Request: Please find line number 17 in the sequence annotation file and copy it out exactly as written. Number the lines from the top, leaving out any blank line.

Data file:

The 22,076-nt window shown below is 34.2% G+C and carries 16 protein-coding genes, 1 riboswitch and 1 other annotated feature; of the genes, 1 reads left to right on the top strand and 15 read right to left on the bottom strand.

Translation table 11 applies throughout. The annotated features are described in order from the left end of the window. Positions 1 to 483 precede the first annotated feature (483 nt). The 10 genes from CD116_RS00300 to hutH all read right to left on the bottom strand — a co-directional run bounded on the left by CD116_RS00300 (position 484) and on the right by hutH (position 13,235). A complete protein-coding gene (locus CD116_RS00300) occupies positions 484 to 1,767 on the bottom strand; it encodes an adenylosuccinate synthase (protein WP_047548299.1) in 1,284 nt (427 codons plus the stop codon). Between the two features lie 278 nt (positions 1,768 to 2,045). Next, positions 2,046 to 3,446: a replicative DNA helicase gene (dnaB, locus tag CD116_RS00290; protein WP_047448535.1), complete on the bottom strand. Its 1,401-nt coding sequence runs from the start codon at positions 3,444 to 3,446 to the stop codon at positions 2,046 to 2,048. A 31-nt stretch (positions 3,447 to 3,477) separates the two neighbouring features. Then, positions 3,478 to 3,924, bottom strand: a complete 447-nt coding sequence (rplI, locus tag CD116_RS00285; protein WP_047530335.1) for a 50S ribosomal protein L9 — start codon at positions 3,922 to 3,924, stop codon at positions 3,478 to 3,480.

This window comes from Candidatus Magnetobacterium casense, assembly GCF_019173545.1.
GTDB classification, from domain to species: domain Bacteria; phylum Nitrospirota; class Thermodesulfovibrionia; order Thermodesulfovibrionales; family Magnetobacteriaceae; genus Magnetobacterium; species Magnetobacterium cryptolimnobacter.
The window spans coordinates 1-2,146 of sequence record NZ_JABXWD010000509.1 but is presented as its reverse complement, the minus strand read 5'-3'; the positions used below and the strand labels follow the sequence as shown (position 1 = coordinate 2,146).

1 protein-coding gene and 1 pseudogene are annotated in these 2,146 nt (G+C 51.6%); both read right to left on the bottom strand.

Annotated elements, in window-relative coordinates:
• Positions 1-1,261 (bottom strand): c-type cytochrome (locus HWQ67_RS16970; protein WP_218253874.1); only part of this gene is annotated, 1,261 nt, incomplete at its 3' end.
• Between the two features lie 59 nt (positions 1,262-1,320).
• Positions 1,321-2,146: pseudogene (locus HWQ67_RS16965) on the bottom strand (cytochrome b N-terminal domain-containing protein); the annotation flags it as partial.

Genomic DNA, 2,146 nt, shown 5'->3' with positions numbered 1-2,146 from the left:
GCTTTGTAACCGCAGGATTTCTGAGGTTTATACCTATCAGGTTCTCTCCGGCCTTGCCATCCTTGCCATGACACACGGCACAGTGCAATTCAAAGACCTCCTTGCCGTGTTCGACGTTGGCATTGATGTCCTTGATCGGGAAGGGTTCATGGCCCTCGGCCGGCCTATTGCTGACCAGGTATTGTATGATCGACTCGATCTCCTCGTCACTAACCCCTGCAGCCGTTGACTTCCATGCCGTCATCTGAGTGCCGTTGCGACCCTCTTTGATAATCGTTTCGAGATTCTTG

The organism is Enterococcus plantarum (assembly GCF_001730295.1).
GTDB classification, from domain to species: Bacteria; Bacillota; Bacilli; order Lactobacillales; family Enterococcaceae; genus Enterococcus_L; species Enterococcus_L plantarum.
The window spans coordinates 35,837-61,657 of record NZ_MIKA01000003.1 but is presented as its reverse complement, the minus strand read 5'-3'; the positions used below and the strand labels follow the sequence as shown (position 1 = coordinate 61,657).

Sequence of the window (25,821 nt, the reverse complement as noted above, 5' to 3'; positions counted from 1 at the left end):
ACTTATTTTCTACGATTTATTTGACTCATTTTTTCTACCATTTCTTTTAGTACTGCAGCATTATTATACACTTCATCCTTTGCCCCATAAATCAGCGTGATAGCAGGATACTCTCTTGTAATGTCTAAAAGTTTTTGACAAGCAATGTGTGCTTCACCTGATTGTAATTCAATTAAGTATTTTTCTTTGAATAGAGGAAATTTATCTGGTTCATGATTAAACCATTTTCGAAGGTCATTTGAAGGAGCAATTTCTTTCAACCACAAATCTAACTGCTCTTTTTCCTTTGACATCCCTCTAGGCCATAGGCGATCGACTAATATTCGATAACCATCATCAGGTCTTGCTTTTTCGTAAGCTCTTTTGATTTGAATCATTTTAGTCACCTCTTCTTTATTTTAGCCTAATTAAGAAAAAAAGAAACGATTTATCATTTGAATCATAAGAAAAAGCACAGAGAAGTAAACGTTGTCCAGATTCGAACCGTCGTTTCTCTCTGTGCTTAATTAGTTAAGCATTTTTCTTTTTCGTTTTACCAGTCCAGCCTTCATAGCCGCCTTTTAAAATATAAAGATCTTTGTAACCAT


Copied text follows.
ACTTATTTTCTACGATTTATTTGACTCATTTTTTCTACCATTTCTTTTAGTACTGCAGCATTATTATACACTTCATCCTTTGCCCCATAAATCAGCGTGATAGCAGGATACTCTCTTGTAATGTCTAAAAGTTTTTGACAAGCAATGTGTGCTTCACCTGATTGTAATTCAATTAAGTATTTTTCTTTGAATAGAGGAAATTTATCTGGTTCATGATTAAACCATTTTCGAAGGTCATTTGAAGGAGCAATTTCTTTCAACCACAAATCTAACTGCTCTTTTTCCTTTGACATCCCTCTAGGCCATAGGCGATCGACTAATATTCGATAACCATCATCAGGTCTTGCTTTTTCGTAAGCTCTTTTGATTTGAATCATTTTAGTCACCTCTTCTTTATTTTAGCCTAATTAAGAAAAAAAGAAACGATTTATCATTTGAATCATAAGAAAAAGCACAGAGAAGTAAACGTTGTCCAGATTCGAACCGTCGTTTCTCTCTGTGCTTAATTAGTTAAGCATTTTTCTTTTTCGTTTTACCAGTCCAGCCTTCATAGCCGCCTTTTAAAATATAAAGATCTTTGTAACCAT